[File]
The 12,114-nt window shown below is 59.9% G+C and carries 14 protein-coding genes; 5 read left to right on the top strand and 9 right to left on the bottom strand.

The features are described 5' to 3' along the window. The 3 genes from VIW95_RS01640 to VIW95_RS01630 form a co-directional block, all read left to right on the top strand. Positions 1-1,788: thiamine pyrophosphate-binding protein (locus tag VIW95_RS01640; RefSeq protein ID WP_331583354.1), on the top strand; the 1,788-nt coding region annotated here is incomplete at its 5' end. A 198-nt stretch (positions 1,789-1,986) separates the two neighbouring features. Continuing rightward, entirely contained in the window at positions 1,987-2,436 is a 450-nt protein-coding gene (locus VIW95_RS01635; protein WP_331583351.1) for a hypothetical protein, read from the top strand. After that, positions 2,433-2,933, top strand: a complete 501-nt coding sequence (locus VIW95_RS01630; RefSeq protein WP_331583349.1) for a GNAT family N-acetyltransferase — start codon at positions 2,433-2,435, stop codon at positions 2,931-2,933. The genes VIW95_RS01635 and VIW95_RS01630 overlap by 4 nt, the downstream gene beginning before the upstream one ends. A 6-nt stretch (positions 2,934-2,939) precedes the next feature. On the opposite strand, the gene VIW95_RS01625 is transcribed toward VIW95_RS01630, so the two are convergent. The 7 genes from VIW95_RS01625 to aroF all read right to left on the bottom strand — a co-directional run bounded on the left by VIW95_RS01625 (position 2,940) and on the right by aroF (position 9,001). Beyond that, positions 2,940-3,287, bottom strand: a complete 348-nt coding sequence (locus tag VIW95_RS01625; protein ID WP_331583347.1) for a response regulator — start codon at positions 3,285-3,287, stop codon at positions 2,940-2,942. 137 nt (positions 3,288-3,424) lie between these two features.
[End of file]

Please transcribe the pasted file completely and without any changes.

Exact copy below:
The 12,114-nt window shown below is 59.9% G+C and carries 14 protein-coding genes; 5 read left to right on the top strand and 9 right to left on the bottom strand.

The features are described 5' to 3' along the window. The 3 genes from VIW95_RS01640 to VIW95_RS01630 form a co-directional block, all read left to right on the top strand. Positions 1-1,788: thiamine pyrophosphate-binding protein (locus tag VIW95_RS01640; RefSeq protein ID WP_331583354.1), on the top strand; the 1,788-nt coding region annotated here is incomplete at its 5' end. A 198-nt stretch (positions 1,789-1,986) separates the two neighbouring features. Continuing rightward, entirely contained in the window at positions 1,987-2,436 is a 450-nt protein-coding gene (locus VIW95_RS01635; protein WP_331583351.1) for a hypothetical protein, read from the top strand. After that, positions 2,433-2,933, top strand: a complete 501-nt coding sequence (locus VIW95_RS01630; RefSeq protein WP_331583349.1) for a GNAT family N-acetyltransferase — start codon at positions 2,433-2,435, stop codon at positions 2,931-2,933. The genes VIW95_RS01635 and VIW95_RS01630 overlap by 4 nt, the downstream gene beginning before the upstream one ends. A 6-nt stretch (positions 2,934-2,939) precedes the next feature. On the opposite strand, the gene VIW95_RS01625 is transcribed toward VIW95_RS01630, so the two are convergent. The 7 genes from VIW95_RS01625 to aroF all read right to left on the bottom strand — a co-directional run bounded on the left by VIW95_RS01625 (position 2,940) and on the right by aroF (position 9,001). Beyond that, positions 2,940-3,287, bottom strand: a complete 348-nt coding sequence (locus tag VIW95_RS01625; protein ID WP_331583347.1) for a response regulator — start codon at positions 3,285-3,287, stop codon at positions 2,940-2,942. 137 nt (positions 3,288-3,424) lie between these two features.